In an eminently reasonable, but apparently (surprisingly) res nova decision, the United States Fifth Circuit Court of Appeal has clarified that the maritime collateral source rule does not allow for recovery of medical amounts billed but later written down by the medical providers. Deperrodil v. Bozovic Marine, Inc., —F.3d —, 2016 WL 6810728 (5th Cir. Nov. 17, 2016).
This practical outcome prevents a plaintiff from recovering the full amount of medical bills when that full amount has never actually been paid by any insurer or by the plaintiff him/herself. The ruling also brings Fifth Circuit jurisprudence in line with the analogous rule in Louisiana (Hoffman v. 21st Century N. Am. Ins. Co., 2014-2279 (La. 10/2/15) (“[Plainitff] did not actually incur the ‘written-off’ portion of the charges, [and so] the collateral source rule does not apply.”), Texas (Haygood v. De Escabedo, 356 S.W.3d 390, 399 (Tex. 2011) (citing Tex. Civ. P. & Rem. Code §41.0105), and the Fifth Circuit’s own prior rule in the analogous context of seaman’s maintenance and cure (Manderson v. Chet Morrison Contractors, Inc., 666 F.3d 373, 381 (5th Cir. 2012).
The collateral source rule is a long-standing common law rule that prevents a defendant from offering proof that a plaintiff recovered certain of his/her claimed damages from a collateral source – i.e. an outside source of payment that derives/relates in some way from the plaintiff’s compensation for his/her work at the time of injury – in order to reduce the defendant’s liability for those damages:
The collateral source rule is a substantive rule of law that bars a tortfeasor from reducing the quantum of damages owed to a plaintiff by the amount of recovery the plaintiff receives from other sources of compensation that are independent of (or collateral to) the tortfeasor.
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Generally speaking, when a employee has bargained for a fringe benefit as additional consideration for employment, compensation received by the employee under that fringe benefit should not be deducted from damages awarded to the employee as a result of the employer’s negligence. As the employee is already contractually entitled to that benefit, allowing the employer to deduct such compensation would both undercompensate the employee and provide the employer with an undeserved windfall. Thus, in evaluating whether a benefit derives from a collateral source, we ordinarily assess whether that benefit is in the nature of a fringe benefit (or deferred compensation) or instead reflects a tortfeasor’s effort to anticipate potential legal liability. Current application of the collateral source rule thus turns on the character of the benefits received, as well as the source of those benefits.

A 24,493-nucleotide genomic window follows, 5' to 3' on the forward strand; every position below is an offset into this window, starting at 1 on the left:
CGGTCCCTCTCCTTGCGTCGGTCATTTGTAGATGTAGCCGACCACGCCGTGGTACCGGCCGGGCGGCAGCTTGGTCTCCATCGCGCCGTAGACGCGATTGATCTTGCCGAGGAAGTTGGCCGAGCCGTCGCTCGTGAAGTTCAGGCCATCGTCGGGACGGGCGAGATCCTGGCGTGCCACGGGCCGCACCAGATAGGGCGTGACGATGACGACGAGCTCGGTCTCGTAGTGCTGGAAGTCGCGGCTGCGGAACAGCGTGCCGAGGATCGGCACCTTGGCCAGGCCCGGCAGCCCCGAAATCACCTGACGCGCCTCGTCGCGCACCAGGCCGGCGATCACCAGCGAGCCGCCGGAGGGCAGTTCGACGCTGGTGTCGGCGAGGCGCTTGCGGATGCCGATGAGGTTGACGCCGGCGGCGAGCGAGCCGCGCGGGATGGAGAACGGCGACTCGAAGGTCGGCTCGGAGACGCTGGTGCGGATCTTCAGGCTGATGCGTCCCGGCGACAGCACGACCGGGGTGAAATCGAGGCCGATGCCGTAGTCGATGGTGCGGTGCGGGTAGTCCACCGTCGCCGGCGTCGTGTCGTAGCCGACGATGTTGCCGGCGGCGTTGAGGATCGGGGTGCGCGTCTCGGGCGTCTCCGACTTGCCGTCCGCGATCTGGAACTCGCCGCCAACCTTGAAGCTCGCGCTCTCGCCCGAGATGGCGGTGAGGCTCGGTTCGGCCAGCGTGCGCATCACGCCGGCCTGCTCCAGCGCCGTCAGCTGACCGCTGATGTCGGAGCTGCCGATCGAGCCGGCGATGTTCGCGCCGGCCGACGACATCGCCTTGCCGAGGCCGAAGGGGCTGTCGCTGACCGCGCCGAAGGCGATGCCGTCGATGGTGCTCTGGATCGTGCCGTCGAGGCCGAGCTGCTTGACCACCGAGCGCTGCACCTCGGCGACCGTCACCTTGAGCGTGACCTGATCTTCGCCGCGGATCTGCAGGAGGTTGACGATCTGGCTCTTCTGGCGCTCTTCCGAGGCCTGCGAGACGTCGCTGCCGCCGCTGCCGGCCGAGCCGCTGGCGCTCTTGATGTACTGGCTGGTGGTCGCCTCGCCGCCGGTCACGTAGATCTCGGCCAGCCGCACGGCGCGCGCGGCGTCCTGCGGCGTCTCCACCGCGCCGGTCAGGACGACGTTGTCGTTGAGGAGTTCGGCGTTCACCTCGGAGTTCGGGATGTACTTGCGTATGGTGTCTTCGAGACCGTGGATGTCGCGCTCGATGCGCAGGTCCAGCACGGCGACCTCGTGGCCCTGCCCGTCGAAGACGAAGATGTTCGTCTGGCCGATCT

Davis v. Odeco, Inc., 18 F.3d 1237, 1243 (5th Cir. 1994).
The issue before the court in Deperrodil involved an injury to an employee of Petroleum Engineers, Inc. (PEI) on a crew boat chartered by PEI to bring the plaintiff to an offshore platform. The plaintiff received LHWCA compensation through PEI’s (his comp-immune employer) LHWCA insurance, which covered all of his medical expenses; but he then brought suit against the crew boat owner/operator (“Bozovic”) for his injuries and damages. The trial court awarded plaintiff the full amount of his billed medical expenses against Bozovic – notwithstanding that PEI’s LHWCA insurer had negotiated those bills down at a significant (1/3) discount from the as-billed amounts – on the basis that the collateral source rule prohibited any discount in favor of the third-party tortfeasor Bozovic who had no part in contributing to the collateral source LHWCA compensation coverage.
After a comprehensive survey of the law in this area, and an initial determination that PEI’s LHWCA compensation insurance was a statutorily mandated (see 33 U.S.C §932) fringe benefit of plaintiff’s employment and thus a collateral source vis-à-vis Bozovic, the Fifth Circuit held as a matter of general maritime law that the collateral source rule does not allow for recovery of amounts billed but never paid: “LHWCA medical-expense payments are collateral to a third-party tortfeasor only to the extent paid; in other words, under those circumstances, plaintiff may not recover for expenses billed, but not paid.” Depperodil, 2016 WL 6810728 at p. 7. The court noted that just as the collateral source rule itself seeks to avoid “a windfall for the tortfeasor,” the corollary is also true: a plaintiff should not collect a “windfall” by recovering medical expenses that no one has ever paid on his behalf and that no medical provider ever collected.
The Fifth Circuit’s holding in Deperrodil is an important “black letter” ruling for all parties in all maritime personal injury cases, particularly given the often (and increasingly) substantial discounts medical providers are willing to negotiate off of initially significant billed amounts for routine procedures vis-à-vis common industrial injuries. Likewise, as between immune employers and their potentially at-fault contractors, the Depperodil ruling underscores the importance of obtaining discovery of the actually paid medicals bills, as opposed to simply the as-billed amounts.